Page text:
Some think the excess heat is delivered by electromagnetic waves called Alfvén waves moving outwards from the Sun’s surface. Others think it might be due to nanoflares — bomb-like explosions that occur on the Sun’s surface, similar to the flares we can see with telescopes from Earth, but smaller and much more frequent. Either way, Parker Solar Probe’s measurements direct from this region itself should help us pin down what’s really going on.

We also want to find out what exactly accelerates the solar wind — the Sun’s constant outpouring of material that rushes out at a million miles per hour and fills the Solar System far past the orbit of Pluto. The solar wind can cause space weather when it reaches Earth — triggering things like the aurora, satellite problems, and even, in rare cases, power outages.

We know where the solar wind comes from, and that it gains its speed somewhere in the corona, but the exact mechanism of that acceleration is a mystery. By sampling particles directly at the scene of the crime, scientists hope Parker Solar Probe can help crack this case.

Parker Solar Probe should also help us uncover the secrets of some of the fastest particles from the Sun. Solar energetic particles can reach speeds of more than 50% the speed of light, and they can interfere with satellites with little warning because of how fast they move. We don’t know how they get so fast — but it’s another mystery that should be solved with Parker Solar Probe on the case.  

Parker Solar Probe launches summer 2018 on a seven-year mission to touch the Sun. Keep up with the latest on the Sun at @NASASun on Twitter, and follow along with Parker Solar Probe’s last steps to launch at

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10 Things: How to Photograph a Meteor Shower

Taking photographs of a meteor shower can be an exercise in patience as meteors streak across the sky quickly and unannounced, but with these tips – and some good fortune – you might be rewarded with a great photo.

These tips are meant for a DSLR or mirrorless camera, but some point-and-shoot cameras with manual controls could be used as well.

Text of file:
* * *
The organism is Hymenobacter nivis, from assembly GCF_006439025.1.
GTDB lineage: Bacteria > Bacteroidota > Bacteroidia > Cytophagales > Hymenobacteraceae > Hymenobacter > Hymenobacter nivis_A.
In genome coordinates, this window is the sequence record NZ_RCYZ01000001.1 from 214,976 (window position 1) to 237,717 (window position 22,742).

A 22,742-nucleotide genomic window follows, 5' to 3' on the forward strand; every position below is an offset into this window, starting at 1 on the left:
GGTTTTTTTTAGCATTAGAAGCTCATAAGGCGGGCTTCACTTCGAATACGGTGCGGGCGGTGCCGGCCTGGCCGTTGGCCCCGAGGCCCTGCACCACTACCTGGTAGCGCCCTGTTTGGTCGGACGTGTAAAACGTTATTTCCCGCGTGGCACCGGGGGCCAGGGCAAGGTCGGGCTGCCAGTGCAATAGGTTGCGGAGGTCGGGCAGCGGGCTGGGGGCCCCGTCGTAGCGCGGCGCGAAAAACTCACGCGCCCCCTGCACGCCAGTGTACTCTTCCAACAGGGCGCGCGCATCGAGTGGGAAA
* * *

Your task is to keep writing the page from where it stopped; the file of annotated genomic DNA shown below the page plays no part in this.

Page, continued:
1. The Photo Op: Perseids Meteors

The Perseids are dusty remnants of comet 109P/Swift-Tuttle.

Earth passes through the comet’s invisible, multi-billion mile trail of tiny debris each year around August, creating a meteor shower of so-called “shooting stars” as the particles are vaporized in our atmosphere.

Perseid meteors already are streaking across the sky. This year’s shower peaks on a moonless summer night -from 4 pm on the 12th until 4 am on the 13th Eastern Daylight Time.

Read more on the Perseids

2. Get away from city lights and find a place with dark skies.

In this 30 second exposure, a meteor streaks across the sky in Spruce Knob, West Virginia, during the 2016 Perseids meteor shower. Credit: NASA/Bill Ingalls

Too much light and it will be hard for your eyes to see fainter meteors, plus your image will get flooded with the glow of light. Turning down the brightness of the camera’s LCD screen will help keep your eyes adjusted to the dark. The peak of the 2018 Perseid meteor shower occurs just after the new moon, meaning a thin crescent will set long before the best viewing hours, leaving hopeful sky watchers with a moonlight-free sky!

3. Use a tripod.

In this ten-second exposure, a meteor streaks across the sky above Washington, DC during the 2015 Perseids meteor shower, Credit: NASA/Joel Kowsky

Meteor photography requires long exposures, and even the steadiest of hands can’t hold a camera still enough for a clear shot. Heavier tripods help reduce shaking caused by wind and footsteps, but even a lightweight tripod will do. You can always place sandbags against the feet of the tripod to add weight and stability. If you don’t have a tripod, you might be able to prop your camera on or up against something around you, but be sure to secure your camera.

4. Use a wide-angle lens.

In this 30 second exposure taken with a circular fish-eye lens, a meteor streaks across the sky during the 2016 Perseids meteor shower as a photographer wipes moisture from the camera lens Friday, August 12, 2016 in Spruce Knob, West Virginia. Credit: NASA/Bill Ingalls

A wide-angle lens will capture more of the sky and give you a greater chance of capturing a meteor in your shot, while a zoom lens captures a smaller area of the sky. The odds of a meteor streaking past that small patch are lower.

5. Use a shutter release cable or the camera’s built-in timer.

Long exposures are not just for meteors. In this shot taken at Joshua Tree National Park, a hiker’s headlamp leaves a trail of light along a twilight path. Credit: National Park Service / Hannah Schwalbe

A tripod does a great job of reducing most of the shaking your camera experiences, but even the act of pressing the shutter button can blur your extended exposure. Using the self-timer gives you several seconds for any shaking from pressing the shutter button to stop before the shutter is released. A shutter release cable (without a self-timer) eliminates the need to touch the camera at all. And if your camera has wifi capabilities, you might be able to activate the shutter from a mobile device.